Every business has inflection points, those Kodak moments that come with the promise of bold growth, new markets and increased profitability.
For online merchants, a key and common inflection point is whether to expand into international markets. It’s the world we live in, quite literally. Demand for products is not hemmed in by borders. Ecommerce means there is no need to literally land and expand by buying or leasing brick-and-mortar stores.
And yet, there isn’t much that is easy about taking the first steps to becoming a global retail brand, a point made clear by three retail experts who on Monday presented, “Powerhouse playbook: Lessons from global retail leaders” at the National Retail Federation’s annual trade show.
David Marcotte, of Kantar Retail, WPP, said it’s almost a natural development, the desire to go global. A retailer has been successful in the United States. Its growth has been significant. It’s hungry for new markets. Why wouldn’t the world love them?
But Marcotte said, it turns out that 95 percent of retailers who make an international move fail.
International ecommerce comes with big challenges
The challenges are legion: Regulations and rules are different. There are the questions around tariffs and taxes. You need to figure out where your products are going to come from. There are cultural questions that touch on how your shoppers want to shop and how your employees want to work.
There are the perils of moving into a new market. Do you understand buying behavior? Do you have enough data describing your new customers so you have insight into which online orders are legitimate and which are being placed by fraudsters taking advantage of the new kid?
And there is at least one other significant consideration for retailers, Marcotte said: “The brand is intrinsic to how they do business. That brand has to translate into the culture. If you can get aligned with the brand element of it, then you have a chance in terms of how you’re going to move forward with it.”
Juan Carlos Garcia and Martin Urrutia Islas both have experience in working to align a retail brand in a new country. Garcia, who worked for Amazon and Walmart, is global ecommerce director for Groupo Elektra, a general merchandise retailer and financial services company in Mexico and the United States. Islas is head of retail innovation for the Lego Group.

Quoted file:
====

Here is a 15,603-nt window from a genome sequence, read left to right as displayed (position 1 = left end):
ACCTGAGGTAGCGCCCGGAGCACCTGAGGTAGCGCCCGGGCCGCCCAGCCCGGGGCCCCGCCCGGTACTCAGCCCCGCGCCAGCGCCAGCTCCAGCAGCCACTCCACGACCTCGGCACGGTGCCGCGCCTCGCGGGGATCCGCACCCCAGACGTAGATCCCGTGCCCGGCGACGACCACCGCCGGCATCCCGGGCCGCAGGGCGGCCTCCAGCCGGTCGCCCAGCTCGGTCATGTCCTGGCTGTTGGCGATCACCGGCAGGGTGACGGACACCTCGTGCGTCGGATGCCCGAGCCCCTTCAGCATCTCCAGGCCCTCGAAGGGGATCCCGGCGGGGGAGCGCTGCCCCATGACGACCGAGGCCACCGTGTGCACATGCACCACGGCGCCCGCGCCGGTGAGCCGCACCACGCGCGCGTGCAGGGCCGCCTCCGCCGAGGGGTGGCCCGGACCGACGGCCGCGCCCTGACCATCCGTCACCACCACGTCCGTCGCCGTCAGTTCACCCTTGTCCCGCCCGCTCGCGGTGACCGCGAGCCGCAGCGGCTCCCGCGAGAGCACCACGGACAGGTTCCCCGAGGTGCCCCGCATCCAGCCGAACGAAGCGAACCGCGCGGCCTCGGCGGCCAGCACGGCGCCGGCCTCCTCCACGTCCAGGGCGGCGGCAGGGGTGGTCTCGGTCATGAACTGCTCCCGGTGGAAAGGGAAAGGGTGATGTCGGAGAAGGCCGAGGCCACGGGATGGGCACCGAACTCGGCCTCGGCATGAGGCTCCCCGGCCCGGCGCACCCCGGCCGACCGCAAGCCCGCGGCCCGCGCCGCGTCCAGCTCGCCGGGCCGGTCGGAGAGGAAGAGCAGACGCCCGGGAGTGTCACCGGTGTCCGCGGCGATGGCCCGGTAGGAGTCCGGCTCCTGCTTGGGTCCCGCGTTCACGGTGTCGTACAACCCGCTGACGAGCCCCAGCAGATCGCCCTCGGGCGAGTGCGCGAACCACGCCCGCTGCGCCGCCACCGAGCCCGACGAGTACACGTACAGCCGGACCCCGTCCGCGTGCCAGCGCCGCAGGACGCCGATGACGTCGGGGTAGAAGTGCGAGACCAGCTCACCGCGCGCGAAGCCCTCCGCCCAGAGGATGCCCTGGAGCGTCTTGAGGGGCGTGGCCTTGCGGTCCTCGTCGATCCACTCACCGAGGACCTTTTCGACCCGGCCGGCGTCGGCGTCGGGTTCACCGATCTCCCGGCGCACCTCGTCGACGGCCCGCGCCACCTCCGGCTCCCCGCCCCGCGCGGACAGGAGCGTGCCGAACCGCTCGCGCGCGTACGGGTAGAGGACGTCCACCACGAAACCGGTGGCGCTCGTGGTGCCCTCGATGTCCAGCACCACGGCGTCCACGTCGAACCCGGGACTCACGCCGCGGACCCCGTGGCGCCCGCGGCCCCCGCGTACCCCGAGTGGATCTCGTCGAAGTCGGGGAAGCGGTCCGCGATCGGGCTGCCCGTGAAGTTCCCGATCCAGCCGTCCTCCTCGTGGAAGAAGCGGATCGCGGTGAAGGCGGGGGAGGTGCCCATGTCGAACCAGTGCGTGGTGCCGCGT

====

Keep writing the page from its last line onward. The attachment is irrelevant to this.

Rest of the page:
Garcia laid out some of the missteps from his days leading Amazon into Mexico, explaining that the Seattle-based company failed to fully appreciate local factors that were specific to the country they were serving. Mexicans tend to buy on installment. Amazon offered no installment plan. Mexican consumers like to pay cash. Amazon didn’t accommodate that.
And there were delivery hiccups. For instance, when Amazon tried to send cosmetics and non-prescription medication to Mexican consumers, the shipments were stopped at the boarder because of laws about such consumer goods. Walmart, on the other hand, worked with suppliers in Mexico, Garcia said.
And there were the porch pirates.
“You cannot have unattended delivery,” he said. “You cannot leave a big TV box outside the house of the customer. Boxes disappear.”
Get help to become a successful global retail brand
Which, of course, is not a problem unique to Mexico, but the point is merchants expanding globally don’t only have to be aware of local conditions, they have to be ready to adapt to them.
So, how does a merchant get a handle on new markets, new customers, all the local variables? Get help. Work with those who understand the market. Find those who can navigate shipping, taxes and tariffs. Enlist fraud-management experts.
And, don’t forget a key reason you’re expanding in the first place: Serving consumers. Lego’s Islas says that is a key to the expansion efforts at Lego, which has a presence in 140 countries.
“We actually went and talked to shoppers, talked to consumers,” he said, of the opening of a London store.
“It’s great that you have, in the headquarters, your own ideas, but talk to the shoppers. They are actually the best person to tell you what’s good for your brand and what should be in your store.”
Islas focuses primarily on brick-and-mortar stores, but his advice applies to online shops as well. And it turns out, establishing an online presence can be a key to launching a successful international expansion.
“Sometimes online is the best way to test the waters,” Elektra’s Garcia said. “If I start shipping cross-border to different countries and have good demand, well, that is the best indication that you might be able to succeed in that country.”
It’s a big decision. But, then again, those made at one of those big inflection points always are.
Photos by Mike Cassidy
Contact Mike Cassidy at firstname.lastname@example.org; follow him on Twitter at @mikecassidy.